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Study: Mail ballots have higher rejection rates and they vary widely by county

A new research report analyzed rejected mail ballots in the past two presidential elections in Florida.

A study of Florida's past two presidential elections finds that mail ballots were more likely to be rejected than votes cast at early voting sites or on election day.

The study also found that mail ballots cast by youngest voters, blacks and Hispanics were much more likely to be rejected than mail ballots cast by white voters, and that those voters are less likely to cure problems with their ballots when notified by election supervisors than other voters.

The study also shows that rejection rates vary widely across the state.

The report was produced by Daniel Smith, chairman of the political science department at the University of Florida, on behalf of the ACLU of Florida, whose director, Howard Simon, cited the state's "uncertain history in election administration" in a conference call with reporters.

About 1 percent of all mail ballots cast are rejected and not counted. That's about 1 of 100 ballots cast by mail. Smith said that rate is about 10 times higher than for voters voting either at an early site or on election day.

"This rate is substantial. We're talking about tens of thousands of people," Smith said.

The statewide totals were nearly 24,000 ballots in 2012 and nearly 28,000 two years ago.

The main reasons why mail ballots are rejected are that a voter didn't sign the ballot envelope or that the voter's signature on the envelope did not match the voter's signature on file with the county elections office.

The report comes as voting by mail continues to expand in popularity in the nation's third-largest state. Two years ago, 29 percent of all ballots cast in the presidential election were cast by mail, or 2.7 million out of about 9.6 million ballots, and election experts say the rate may be higher in the November election.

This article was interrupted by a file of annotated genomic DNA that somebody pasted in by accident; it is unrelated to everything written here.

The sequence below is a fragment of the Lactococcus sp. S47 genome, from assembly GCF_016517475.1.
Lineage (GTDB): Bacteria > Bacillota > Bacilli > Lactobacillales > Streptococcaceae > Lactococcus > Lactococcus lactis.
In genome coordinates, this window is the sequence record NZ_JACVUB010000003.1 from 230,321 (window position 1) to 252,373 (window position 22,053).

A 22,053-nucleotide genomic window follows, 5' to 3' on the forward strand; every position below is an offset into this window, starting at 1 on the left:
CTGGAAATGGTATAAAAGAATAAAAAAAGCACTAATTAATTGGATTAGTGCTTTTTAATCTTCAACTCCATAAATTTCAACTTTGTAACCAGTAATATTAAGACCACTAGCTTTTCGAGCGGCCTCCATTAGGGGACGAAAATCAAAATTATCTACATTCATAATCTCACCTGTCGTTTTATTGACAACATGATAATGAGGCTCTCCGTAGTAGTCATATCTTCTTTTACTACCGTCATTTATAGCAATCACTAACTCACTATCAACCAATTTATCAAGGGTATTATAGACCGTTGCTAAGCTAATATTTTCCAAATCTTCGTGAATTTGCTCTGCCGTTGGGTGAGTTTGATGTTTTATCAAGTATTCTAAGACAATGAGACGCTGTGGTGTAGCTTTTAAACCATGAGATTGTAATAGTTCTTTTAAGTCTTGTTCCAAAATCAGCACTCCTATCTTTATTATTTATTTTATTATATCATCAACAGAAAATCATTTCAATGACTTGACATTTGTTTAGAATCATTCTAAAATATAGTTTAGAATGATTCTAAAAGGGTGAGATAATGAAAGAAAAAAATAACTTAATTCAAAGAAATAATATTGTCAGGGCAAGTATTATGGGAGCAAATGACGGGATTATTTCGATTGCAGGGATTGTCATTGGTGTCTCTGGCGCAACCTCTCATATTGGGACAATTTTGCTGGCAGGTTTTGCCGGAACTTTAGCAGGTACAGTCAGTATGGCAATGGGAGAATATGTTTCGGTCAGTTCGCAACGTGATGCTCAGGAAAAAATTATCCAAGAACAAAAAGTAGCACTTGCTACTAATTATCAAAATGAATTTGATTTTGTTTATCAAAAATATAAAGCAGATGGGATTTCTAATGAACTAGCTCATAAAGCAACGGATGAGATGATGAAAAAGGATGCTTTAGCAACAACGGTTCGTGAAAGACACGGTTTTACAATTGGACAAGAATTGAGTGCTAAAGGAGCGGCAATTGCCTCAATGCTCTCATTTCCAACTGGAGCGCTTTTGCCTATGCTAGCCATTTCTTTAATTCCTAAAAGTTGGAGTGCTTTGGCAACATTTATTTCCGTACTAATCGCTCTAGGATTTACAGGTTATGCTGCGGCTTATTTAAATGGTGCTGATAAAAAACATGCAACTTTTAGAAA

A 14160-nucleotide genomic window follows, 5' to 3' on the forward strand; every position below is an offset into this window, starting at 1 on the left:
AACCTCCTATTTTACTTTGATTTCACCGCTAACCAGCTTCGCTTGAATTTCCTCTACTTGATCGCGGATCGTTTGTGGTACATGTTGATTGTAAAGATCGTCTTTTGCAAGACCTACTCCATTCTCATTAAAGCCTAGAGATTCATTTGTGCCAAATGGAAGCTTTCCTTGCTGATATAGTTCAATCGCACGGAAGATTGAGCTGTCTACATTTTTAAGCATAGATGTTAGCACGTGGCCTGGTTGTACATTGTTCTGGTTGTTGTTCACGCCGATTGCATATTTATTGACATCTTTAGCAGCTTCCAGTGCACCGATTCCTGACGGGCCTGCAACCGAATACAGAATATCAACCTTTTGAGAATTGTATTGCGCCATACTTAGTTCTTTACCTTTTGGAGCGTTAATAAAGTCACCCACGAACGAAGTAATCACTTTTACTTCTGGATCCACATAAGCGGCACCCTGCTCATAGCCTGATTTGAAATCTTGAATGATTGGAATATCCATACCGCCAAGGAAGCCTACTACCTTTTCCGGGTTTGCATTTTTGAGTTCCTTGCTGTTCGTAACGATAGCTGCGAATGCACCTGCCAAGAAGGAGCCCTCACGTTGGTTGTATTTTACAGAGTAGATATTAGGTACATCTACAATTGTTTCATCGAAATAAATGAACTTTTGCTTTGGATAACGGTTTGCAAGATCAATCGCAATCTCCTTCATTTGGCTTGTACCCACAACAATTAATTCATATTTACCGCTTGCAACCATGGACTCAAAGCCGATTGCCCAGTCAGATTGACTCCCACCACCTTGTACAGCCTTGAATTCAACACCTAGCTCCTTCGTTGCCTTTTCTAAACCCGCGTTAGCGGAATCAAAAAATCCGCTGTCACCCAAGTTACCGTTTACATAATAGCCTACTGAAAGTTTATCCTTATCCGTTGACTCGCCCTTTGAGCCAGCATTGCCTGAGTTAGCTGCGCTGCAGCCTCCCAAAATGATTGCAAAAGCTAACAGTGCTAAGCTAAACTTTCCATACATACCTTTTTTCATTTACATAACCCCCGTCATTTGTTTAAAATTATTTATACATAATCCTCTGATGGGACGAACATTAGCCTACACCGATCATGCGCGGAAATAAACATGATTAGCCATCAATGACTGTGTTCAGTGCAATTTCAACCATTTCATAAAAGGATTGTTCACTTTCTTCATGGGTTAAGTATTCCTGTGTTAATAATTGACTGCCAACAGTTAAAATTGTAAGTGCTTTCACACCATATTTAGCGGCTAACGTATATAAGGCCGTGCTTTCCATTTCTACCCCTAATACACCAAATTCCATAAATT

Four percent of all mail ballots cast by voters age 18 to 21 were rejected, but only 0.5 percent of mail ballots were tossed out that were cast by voters age 65 and over, Smith's study found.

In 2012, African-Americans cast 9.4 percent of all mail ballots, but black voters cast 14 percent of all rejected mail ballots.

The rejection rates of mail ballots varied widely from county to county in 2016, the study found.

Smith noted that Pinellas, the county where voting by mail is promoted more than anywhere else, also had one of the lowest rejection rates in Florida in 2016, as noted below.

This chart shows Orange County had the highest rejection rate. Supervisor of Elections Bill Cowles issued a statement Wednesday in response to the findings.

Shortly before the 2016 vote, U.S. District Judge Mark Walker issued an order requiring the state to direct counties to give voters a chance to fix a signature deficiency if they voted by mail. Walker said the laws governing voting by mail showed a "complete lack of uniformity."

Here's the state's directive on that issue.

Yet the rejection rates for mail ballots cast by blacks and Hispanics went up between 2012 and 2016, Smith noted.

Secretary of State Ken Detzner issued a statement saying that the agency's priority is ensuring that every vote is counted accurately, and it is the duty of the 67 election supervisors to carefully count all vote-by-mail ballots.

Smith's study included six specific recommendations to reduce the vote-by-mail rejection rates.

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